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Mnuchin says progress being made on debt limit deal, markets shouldn't be concerned

Key Points
  • Treasury Secretary Steven Mnuchin expresses confidence in getting a debt ceiling deal completed.
  • In a CNBC interview, he says markets should not be concerned.
  • The administration and congressional leaders have reached an agreement on "top line" spending numbers and are continuing to talk about "offsets" on spending.
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Mnuchin: Markets shouldn't be concerned about the debt ceiling

Treasury Secretary Steven Mnuchin told CNBC on Thursday the administration and congressional leaders are continuing toward resolving an impasse over the debt ceiling and he is confident an agreement will be reached that will ensure the U.S. does not default on its obligations.

"I don't think the market should be concerned," he said. "I think everybody is in agreement that we won't do anything that puts the U.S. government at risk in terms of our issue of defaulting. I think that nobody wants a shutdown in any scenario. So I don't think the market should be concerned, and we're working hard. We'll get there one way or another."

In what he called his "most conservative" scenario, the U.S. could lose its spending ability by early September. At that point, the Treasury would not be able to make payments on its $22 trillion debt load, a potentially catastrophic event that would ripple through financial and world markets.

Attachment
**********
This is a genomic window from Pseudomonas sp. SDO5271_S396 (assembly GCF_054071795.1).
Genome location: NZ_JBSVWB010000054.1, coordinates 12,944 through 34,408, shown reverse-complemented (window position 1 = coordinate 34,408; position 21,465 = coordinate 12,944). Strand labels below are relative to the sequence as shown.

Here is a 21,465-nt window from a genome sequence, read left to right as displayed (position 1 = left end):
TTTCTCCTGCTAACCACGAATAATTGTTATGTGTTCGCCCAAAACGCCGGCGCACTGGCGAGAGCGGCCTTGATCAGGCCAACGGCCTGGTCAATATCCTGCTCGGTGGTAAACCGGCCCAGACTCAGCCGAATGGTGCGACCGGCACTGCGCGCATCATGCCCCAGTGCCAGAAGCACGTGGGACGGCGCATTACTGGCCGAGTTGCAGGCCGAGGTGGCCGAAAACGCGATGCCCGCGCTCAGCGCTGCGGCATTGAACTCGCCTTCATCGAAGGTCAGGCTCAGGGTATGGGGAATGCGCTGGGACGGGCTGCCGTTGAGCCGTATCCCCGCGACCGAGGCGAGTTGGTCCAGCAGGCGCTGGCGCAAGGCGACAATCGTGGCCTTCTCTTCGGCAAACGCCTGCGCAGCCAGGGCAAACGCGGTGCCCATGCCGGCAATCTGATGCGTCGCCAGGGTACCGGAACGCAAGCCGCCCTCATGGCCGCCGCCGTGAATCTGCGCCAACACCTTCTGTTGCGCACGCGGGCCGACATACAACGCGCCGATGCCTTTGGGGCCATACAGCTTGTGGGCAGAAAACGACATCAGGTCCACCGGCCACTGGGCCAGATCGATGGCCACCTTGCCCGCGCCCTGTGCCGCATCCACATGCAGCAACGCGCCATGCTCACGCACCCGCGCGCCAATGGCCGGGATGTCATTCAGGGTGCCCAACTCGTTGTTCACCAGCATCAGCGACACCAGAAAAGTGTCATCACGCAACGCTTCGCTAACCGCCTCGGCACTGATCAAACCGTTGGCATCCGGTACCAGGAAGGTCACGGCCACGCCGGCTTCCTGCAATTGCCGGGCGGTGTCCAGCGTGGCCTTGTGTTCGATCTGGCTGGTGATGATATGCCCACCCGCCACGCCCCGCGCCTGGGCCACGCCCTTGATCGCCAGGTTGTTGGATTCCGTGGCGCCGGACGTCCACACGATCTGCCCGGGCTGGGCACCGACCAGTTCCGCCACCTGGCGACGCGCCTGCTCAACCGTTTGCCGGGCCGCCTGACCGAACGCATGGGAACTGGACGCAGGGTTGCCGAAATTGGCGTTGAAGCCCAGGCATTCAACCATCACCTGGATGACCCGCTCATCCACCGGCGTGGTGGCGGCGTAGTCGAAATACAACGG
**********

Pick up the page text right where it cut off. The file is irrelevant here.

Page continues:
Both sides have been negotiating on reaching future spending limits and a longer-term agreement on continuing to allow the government the ability to borrow. There have been some indications that an agreement is near, though CNBC's Ylan Mui reported earlier that the two sides remain significantly apart.

In the interview on "Squawk Box," Mnuchin said he has been having "daily conversations" with House Speaker Nancy Pelosi, D-Calif., they have reached an agreement on "top-line" spending numbers over a one- and two-year period, and are now working on "offsets" to put caps on spending.

He added that everybody involved is aware of the risks that the inability to reach a deal would bring.

"I've discussed that with the leadership of both the House and the Senate," he said. "That's why I've encouraged them to raise the debt ceiling before they leave."

Lawmakers plan on leaving for their August recess on July 26.

The Treasury has been using a series of "extraordinary measures" to keep the government running while the spending impasse continues. The measures currently in use entail halting sales of state and local government series Treasury securities, redeeming existing sales and suspending any new investments of civil service and Postal Service pension funds, and suspending reinvestments of the Government Securities Investment Fund and the Exchange Stabilization Fund.

Mnuchin earlier had said that those measures could keep the U.S. afloat into November, but recently shortened the time span.